Health In The Time Of Internet (Don’t Google Your Symptoms)

We live in an era of bountiful health information. A sore throat no longer warrants a visit to the doctor or a hefty co-pay. Simply Google your symptoms! It’s easy to see the problem here. Are we in the internet age becoming more educated thanks to information accessibility? Or are we slowly seeping into a misinformed, undereducated self-diagnosing disaster?

Amid health movements pedaling homeopathic oils and anti-vaccine sentiment, evaluating the role of the internet in public health is more pertinent than ever. But fear not: if you’re interested in expanding your medical knowledge accurately, or want a reliable source to order medications, dependable websites are still out there.

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The Dunning-Kruger Effect

Most people know by now that not all information on the Web is accurate, yet we still think highly of our knowledge after a Wikipedia binge. Scientists call this the Dunning-Kruger Effect. It’s when the incompetent overestimate their knowledge. People can be so undereducated in something they think they know, they can’t understand just how much they don’t know.

The Dunning-Kruger Effect has been blamed for the anti-vax movement – a significant population of parents who believe vaccination causes, among other conspiracies. The effect is serious; unvaccinated children endanger immunocompromised individuals who can’t get vaccinated, and the World Health Organization believes lack of vaccinations is to blame for the resurgence of measles.

Cyberchondria, The New Hysteria

The Internet is accessible, available 24/7, and attractive. Click-bait-y, sensational headlines like “You Won’t BELIEVE This One Trick for a Flatter Belly!” can be irresistible. Because we’ve gotten into the habit of not requiring a library trip just to answer a question, our patience has thinned. We want answers, and we want them now. This is why we are tempted to Google our symptoms, often to uncover horrifying, anxiety-inducing causes. This hand-wringing malady has been coined “cyberchondria.”

For example, popular health site WebMD offers a tool called the Symptom Checker. A user can simply enter their personal information and symptoms into it, and out bounces a list of possible conditions they may have. Entering the  single symptom “sore throat” along with basic details like age and sex gave a long list of possible conditions, from the common cold to mycoplasma pneumonia, that were all “fair” matches.

Illnesses often have overlapping symptoms, symptoms that can sound as vague and universal as “sore throat,” “headache,” and “fatigue.” To correctly distinguish a diagnosis requires skill. There’s a reason why physicians spend many gruelling years earning their qualifications. In addition to their in-depth knowledge of human biology, physicians also use sophisticated tools like laboratory equipment and X-rays to diagnose illnesses. You can’t simply match your symptoms to a list and conclude you have that illness. If you did, you may be suffering from dozens of things, and getting a doctor’s appointment to confirm or deny hypothetical, highly unlikely diseases is a time-waster doctors are sick and tired of.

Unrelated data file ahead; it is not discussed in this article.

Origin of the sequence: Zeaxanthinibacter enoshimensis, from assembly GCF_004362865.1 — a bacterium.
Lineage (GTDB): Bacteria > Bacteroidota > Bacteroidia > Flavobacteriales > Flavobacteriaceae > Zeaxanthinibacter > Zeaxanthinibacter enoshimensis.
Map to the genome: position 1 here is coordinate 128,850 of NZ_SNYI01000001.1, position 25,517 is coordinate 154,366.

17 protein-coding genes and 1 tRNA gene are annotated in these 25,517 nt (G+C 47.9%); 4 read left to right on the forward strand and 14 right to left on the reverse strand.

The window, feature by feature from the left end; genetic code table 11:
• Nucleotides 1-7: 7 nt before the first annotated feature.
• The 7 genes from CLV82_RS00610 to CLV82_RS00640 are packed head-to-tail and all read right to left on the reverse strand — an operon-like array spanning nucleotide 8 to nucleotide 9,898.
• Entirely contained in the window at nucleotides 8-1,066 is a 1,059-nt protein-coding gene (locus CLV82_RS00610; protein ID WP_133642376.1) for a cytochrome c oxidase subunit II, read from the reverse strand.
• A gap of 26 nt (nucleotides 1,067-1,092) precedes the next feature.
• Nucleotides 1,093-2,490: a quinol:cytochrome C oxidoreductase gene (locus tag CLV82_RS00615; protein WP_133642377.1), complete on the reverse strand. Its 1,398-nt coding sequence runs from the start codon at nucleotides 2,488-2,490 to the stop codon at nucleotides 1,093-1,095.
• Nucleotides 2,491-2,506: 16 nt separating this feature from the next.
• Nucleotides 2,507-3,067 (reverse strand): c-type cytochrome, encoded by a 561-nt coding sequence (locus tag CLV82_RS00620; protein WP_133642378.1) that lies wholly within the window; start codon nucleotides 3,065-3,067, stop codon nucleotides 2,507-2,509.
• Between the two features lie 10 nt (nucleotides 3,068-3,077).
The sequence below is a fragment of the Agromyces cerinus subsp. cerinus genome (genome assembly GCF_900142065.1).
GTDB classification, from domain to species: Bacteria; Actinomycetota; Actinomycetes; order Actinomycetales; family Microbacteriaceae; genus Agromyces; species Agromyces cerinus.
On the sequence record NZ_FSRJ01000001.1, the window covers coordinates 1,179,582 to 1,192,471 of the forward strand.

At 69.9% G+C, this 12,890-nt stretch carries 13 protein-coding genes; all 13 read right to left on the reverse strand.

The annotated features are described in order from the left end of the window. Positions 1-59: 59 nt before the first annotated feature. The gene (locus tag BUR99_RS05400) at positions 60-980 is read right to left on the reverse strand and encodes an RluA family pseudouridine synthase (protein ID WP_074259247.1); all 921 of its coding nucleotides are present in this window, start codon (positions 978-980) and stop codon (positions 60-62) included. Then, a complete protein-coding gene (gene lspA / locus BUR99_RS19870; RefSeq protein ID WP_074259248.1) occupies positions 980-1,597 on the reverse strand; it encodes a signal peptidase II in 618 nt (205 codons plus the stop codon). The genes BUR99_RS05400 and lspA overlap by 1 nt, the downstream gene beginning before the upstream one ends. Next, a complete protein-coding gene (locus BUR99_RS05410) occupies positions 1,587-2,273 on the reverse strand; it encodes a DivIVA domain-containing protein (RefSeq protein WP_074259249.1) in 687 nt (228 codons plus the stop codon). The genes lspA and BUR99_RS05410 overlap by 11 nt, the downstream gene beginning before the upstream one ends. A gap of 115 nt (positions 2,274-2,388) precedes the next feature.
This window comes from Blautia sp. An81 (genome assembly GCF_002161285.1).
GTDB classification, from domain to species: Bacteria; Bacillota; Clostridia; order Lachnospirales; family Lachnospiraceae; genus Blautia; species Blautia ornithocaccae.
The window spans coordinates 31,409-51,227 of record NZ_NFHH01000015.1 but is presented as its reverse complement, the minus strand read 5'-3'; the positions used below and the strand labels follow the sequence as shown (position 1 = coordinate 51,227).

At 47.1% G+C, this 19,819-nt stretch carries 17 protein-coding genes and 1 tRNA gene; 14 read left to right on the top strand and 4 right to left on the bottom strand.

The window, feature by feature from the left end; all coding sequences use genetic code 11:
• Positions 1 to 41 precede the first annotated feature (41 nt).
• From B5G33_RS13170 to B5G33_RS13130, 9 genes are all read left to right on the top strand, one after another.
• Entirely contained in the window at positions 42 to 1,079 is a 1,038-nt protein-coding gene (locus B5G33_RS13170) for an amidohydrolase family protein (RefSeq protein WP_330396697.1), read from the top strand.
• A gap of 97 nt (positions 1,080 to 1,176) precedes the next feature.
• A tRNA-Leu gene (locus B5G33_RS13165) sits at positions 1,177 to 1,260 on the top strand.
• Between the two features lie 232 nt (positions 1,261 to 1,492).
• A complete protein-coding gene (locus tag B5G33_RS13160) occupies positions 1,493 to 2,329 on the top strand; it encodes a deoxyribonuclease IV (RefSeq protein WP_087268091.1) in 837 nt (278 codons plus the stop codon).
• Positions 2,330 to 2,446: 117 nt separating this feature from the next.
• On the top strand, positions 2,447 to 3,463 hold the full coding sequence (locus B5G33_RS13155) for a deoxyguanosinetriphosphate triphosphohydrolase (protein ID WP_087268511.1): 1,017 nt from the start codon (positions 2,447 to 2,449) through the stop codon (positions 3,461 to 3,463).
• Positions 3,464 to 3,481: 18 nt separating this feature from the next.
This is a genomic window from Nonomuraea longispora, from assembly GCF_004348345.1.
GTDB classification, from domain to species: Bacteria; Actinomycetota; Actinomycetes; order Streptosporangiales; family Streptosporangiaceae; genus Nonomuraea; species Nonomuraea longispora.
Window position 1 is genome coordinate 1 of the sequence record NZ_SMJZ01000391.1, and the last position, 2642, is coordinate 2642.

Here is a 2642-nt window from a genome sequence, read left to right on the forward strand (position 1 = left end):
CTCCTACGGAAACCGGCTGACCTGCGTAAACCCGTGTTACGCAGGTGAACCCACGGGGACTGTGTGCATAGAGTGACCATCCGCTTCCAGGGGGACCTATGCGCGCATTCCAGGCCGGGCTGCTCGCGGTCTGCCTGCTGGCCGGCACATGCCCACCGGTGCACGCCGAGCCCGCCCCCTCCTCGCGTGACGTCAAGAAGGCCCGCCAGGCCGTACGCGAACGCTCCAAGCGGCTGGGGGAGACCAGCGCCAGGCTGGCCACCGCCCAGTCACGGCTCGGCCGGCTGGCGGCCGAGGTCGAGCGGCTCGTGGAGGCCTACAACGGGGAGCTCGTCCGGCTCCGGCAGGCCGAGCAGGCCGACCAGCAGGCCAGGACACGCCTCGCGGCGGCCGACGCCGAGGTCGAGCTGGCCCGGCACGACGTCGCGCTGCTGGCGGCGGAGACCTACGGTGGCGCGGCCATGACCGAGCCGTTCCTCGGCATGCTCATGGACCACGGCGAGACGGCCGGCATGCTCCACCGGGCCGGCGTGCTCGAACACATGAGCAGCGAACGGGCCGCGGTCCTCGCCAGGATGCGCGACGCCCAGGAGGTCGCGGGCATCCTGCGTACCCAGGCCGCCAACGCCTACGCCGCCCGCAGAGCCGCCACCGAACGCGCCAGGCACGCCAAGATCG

Yet, many people still fall for this trap, discovering and then becoming convinced that they have some terrifying, life-threatening illness. Sometimes, even after visiting a doctor, they are unsatisfied. The Dunning-Kruger effect comes into play: the patient believes that because they have done so much research, they must know more than their doctor, and their doctor must be wrong.

So What’s A Good Source If You Want To Learn?

It’s difficult to come up with ways to mitigate this phenomenon. People are curious and want to learn things – to educate themselves, even – yet few have the patience or ability to sit through a peer-reviewed paper.

Used cautiously, internet health information can be a helpful resource. For example, if you didn’t know about sexually-transmitted infections, engaged in unprotected sex, and then learned about the existence of STIs, this can prompt you to get tested. For general information, government websites like the CDC and MedlinePlus are credible sources that offer up-to-date information easily understood by the average layperson. Look for the “.gov” in the URL; this means the website is run by a U.S. governmental body. UptoDate is also a good resource popular with medical professionals and students, and it offers patient-oriented articles as well. Outside of the US, the National Health Service in the UK and healthdirect in Australia are quality English-language sites too.

If you are looking for affordable prescription medications online, avoid places that claim prescriptions are not necessary. Legitimate online services, such as the international and Canadian pharmacy referral service Rx Connected, will always require prescriptions. Rx Connected sources only from vetted pharmacies and fulfillment centers that have met strict standards set by their respective governing bodies. It even welcomes physicians to phone in and ask questions.

If you truly want to further educate yourself on health, it may be best to pick up a Biology 101 textbook, or even enroll in a class. As mentioned before, there’s a reason why medical school is so viciously long. From cells to organs, the human body is a complex machine. We’ve been studying it for the entirety of human civilization, and there is still so much we don’t know.

If you are interested in even more lifestyle-related articles and information from us here at Bit Rebels then we have a lot to choose from.

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